Road Trip: Versailles II
A couple of weeks ago, when we had the big snow, after sipping chocolat chaud at a little patisserie and salon de tea in Versailles, Xavier and I saw this boulangerie that everyone in town seemed to know about. The lines were out the door, and there was a special booth set up outside, too, to handle the overflow of the crowds.
Seemed like a good sign to me. So I shoved my way inside (which is what you do here, or you’ll never get anything), and got in line for a baguette, bien cuit (well-cooked), like I like them.
I ordered my baguette easily enough, and the woman behind the counter asked me if I wanted anything else.
Pain de campagne? I asked her. I wanted something brown, or something grainy. Or both.
She shook her head no. It was 11 a.m., after all. They’d already sold out.
Then I saw a round loaf of bread behind her with what appeared to be a thick, nearly burned crust. It was the size of a truck tire.
I asked her what it was.
Pain de noisette, she said.
Hazelnut bread?! Oh my lord. I had to have some of that.
So she sliced off a slab, and I left.
When I got home, and Xavier and I tasted the bread, neither of us could believe it — Xavier said that it reminded him of the bread that he used to have when he was a boy. I, naturally, had nothing more than Wonder Bread as a childhood marker, so this was a first for me.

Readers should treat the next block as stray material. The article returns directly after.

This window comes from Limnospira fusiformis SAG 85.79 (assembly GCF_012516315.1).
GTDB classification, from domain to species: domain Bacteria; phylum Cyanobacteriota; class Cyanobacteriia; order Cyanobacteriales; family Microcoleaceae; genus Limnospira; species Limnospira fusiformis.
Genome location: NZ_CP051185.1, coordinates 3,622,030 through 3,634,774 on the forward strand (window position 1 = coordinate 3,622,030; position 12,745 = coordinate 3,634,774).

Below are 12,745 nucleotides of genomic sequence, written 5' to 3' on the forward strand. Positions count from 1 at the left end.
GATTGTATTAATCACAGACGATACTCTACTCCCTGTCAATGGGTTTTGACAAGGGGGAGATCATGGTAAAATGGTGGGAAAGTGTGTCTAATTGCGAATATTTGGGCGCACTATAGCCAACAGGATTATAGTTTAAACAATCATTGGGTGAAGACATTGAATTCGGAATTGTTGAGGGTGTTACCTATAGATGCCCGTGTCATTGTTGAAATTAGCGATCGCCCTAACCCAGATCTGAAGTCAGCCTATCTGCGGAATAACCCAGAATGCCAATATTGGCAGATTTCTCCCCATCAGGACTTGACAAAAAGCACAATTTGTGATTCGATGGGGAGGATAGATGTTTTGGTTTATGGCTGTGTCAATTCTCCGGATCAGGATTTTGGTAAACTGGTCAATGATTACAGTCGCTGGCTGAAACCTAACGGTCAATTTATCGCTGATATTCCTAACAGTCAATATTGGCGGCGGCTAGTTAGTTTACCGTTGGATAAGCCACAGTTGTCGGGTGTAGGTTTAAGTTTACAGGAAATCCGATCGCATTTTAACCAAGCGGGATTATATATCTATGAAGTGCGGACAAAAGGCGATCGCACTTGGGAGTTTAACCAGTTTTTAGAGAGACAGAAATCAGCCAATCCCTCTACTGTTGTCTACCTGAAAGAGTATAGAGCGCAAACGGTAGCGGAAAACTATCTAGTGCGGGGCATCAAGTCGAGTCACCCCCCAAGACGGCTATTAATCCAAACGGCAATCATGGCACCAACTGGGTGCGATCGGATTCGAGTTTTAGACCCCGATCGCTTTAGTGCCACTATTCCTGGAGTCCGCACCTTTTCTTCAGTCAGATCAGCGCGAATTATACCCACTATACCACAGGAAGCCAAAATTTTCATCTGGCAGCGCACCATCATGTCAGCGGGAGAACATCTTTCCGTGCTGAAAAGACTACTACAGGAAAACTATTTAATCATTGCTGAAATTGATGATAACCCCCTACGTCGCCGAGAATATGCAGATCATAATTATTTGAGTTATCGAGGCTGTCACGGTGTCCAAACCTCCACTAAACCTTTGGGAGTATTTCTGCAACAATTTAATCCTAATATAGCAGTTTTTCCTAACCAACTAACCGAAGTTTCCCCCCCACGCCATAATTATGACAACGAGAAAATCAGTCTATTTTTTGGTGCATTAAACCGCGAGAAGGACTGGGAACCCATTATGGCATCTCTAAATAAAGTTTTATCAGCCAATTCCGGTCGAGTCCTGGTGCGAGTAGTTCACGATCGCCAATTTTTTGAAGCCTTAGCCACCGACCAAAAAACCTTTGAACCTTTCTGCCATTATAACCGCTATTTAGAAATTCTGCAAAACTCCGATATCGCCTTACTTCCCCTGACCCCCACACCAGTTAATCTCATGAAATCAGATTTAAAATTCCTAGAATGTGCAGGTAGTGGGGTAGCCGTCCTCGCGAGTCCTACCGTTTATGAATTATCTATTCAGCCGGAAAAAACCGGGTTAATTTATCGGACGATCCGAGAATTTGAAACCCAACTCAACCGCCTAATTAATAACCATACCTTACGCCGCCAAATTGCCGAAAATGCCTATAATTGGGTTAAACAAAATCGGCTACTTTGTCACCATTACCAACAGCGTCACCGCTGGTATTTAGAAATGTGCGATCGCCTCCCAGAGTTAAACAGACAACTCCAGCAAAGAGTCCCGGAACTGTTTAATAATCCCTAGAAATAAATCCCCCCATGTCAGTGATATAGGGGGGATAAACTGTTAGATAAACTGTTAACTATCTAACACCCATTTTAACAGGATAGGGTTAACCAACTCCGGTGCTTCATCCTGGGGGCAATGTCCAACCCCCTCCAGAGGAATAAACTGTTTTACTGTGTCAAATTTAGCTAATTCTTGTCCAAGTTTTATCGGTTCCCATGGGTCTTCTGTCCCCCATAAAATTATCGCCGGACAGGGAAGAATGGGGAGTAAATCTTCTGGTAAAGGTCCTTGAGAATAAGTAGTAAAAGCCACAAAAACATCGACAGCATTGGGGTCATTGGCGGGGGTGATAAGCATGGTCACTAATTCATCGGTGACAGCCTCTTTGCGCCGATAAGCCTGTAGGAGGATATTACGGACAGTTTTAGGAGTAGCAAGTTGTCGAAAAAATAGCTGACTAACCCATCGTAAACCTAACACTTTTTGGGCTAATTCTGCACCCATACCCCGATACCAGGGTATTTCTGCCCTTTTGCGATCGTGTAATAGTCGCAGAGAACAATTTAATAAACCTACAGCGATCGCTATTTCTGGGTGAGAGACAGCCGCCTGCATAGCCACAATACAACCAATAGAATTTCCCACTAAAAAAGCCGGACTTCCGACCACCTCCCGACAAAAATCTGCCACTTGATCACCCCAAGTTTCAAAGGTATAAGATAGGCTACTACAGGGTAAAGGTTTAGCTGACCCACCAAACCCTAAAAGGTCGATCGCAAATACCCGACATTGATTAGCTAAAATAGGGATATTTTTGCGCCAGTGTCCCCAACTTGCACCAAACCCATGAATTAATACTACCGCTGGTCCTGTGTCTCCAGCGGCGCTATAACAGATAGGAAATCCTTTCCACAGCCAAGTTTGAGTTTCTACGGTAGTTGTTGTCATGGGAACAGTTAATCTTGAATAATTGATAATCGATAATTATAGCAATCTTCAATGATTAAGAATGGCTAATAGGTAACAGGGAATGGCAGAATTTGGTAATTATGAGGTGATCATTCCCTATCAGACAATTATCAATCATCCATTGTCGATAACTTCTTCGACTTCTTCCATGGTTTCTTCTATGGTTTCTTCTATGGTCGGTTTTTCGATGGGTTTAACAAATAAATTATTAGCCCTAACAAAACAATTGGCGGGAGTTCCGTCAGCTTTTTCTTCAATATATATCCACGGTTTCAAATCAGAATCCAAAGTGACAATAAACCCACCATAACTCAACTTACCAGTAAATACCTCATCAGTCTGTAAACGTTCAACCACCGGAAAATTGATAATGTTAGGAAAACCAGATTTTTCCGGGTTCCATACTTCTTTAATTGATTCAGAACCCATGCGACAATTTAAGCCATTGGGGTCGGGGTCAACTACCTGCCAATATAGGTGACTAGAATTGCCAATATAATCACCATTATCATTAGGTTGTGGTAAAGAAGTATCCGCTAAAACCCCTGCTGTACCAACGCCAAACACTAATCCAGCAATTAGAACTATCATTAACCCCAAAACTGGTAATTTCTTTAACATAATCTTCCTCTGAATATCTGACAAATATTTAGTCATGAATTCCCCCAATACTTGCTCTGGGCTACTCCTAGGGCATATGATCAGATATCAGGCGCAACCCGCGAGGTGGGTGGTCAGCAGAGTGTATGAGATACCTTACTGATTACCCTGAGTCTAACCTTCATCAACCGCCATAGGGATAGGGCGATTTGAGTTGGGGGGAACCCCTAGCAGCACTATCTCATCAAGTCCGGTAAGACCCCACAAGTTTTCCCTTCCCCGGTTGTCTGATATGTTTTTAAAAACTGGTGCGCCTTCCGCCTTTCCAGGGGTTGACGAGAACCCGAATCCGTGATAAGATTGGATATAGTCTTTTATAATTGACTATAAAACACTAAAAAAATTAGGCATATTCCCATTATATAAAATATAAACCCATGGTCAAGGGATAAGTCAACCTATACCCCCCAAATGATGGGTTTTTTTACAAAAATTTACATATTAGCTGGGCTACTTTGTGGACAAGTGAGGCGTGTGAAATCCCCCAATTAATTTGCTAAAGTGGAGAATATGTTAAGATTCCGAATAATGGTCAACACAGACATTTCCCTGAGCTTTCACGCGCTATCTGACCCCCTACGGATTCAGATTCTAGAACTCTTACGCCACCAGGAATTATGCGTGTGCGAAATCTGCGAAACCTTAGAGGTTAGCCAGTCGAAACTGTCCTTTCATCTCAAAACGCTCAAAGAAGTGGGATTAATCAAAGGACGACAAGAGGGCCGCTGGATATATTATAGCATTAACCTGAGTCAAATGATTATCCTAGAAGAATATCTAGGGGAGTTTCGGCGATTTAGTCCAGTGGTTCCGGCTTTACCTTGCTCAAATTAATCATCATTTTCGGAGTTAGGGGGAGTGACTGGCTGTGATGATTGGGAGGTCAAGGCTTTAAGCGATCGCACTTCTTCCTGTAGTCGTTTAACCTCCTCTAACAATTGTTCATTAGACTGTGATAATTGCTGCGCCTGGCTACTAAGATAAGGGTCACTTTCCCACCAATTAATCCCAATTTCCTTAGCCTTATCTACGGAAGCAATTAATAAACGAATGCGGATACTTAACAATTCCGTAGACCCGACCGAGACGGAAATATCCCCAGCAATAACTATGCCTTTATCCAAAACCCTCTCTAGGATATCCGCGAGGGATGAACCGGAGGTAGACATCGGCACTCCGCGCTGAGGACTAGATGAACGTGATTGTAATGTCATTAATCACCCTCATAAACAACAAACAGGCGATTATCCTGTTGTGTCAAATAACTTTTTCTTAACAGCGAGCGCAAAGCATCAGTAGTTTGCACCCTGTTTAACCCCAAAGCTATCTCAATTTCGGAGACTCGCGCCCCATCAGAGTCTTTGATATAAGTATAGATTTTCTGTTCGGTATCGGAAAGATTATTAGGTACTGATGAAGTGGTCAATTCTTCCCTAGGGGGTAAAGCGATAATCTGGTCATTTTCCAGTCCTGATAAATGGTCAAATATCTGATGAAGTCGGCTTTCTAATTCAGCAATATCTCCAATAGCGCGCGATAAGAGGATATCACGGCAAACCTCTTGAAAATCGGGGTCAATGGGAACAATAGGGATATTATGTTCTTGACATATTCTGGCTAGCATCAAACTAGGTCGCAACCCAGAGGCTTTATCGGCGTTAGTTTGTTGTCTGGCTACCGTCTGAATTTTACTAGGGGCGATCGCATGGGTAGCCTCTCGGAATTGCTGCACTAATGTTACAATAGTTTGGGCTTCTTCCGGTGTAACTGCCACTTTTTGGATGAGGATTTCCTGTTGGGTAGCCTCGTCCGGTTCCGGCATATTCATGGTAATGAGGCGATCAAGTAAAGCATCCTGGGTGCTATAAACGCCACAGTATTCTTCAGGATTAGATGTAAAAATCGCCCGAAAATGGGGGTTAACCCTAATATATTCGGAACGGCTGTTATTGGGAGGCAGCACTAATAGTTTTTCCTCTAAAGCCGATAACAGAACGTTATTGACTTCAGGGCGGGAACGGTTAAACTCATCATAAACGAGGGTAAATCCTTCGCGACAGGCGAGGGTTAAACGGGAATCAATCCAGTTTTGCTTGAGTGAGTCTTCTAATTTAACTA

Cooked in a wood-burning oven, this bread had a crunchy and caramelly crust, and a dark brown, nearly burned color. The inside was light, moist, and nutty, and had the tiniest bits of hazelnuts throughout. I’d never had anything like it.
For breakfast the next day, I toasted a piece of the bread (OK, two), and the hazelnut flavor really popped. With a little salty butter and strawberry-apricot jam, it was perfect.
So the next weekend, naturally, we went back again. But we didn’t arrive until noon, and they were sold out.
Last Sunday, Xavier and I set our alarm and got up early, so we could walk Rose at the Parc St. Cloud, and then drive ten minutes more and go to Versailles for bread.
Lucky for us, the bread was available. This time, I also tried their fougasse, a typically Provencal bread that’s the French version of foccacia, and often shaped like wheat. This one was packed with lardons (Frenchy for bacon); Xavier and I also shared one with Roquefort.
I remember when I first arrived, I’d get so frustrated that I couldn’t go to the grocery store because they’re closed on Sundays. Silly me. Why worry about going to the grocery store when there is bread to discovered?
60 Rue de la Paroisse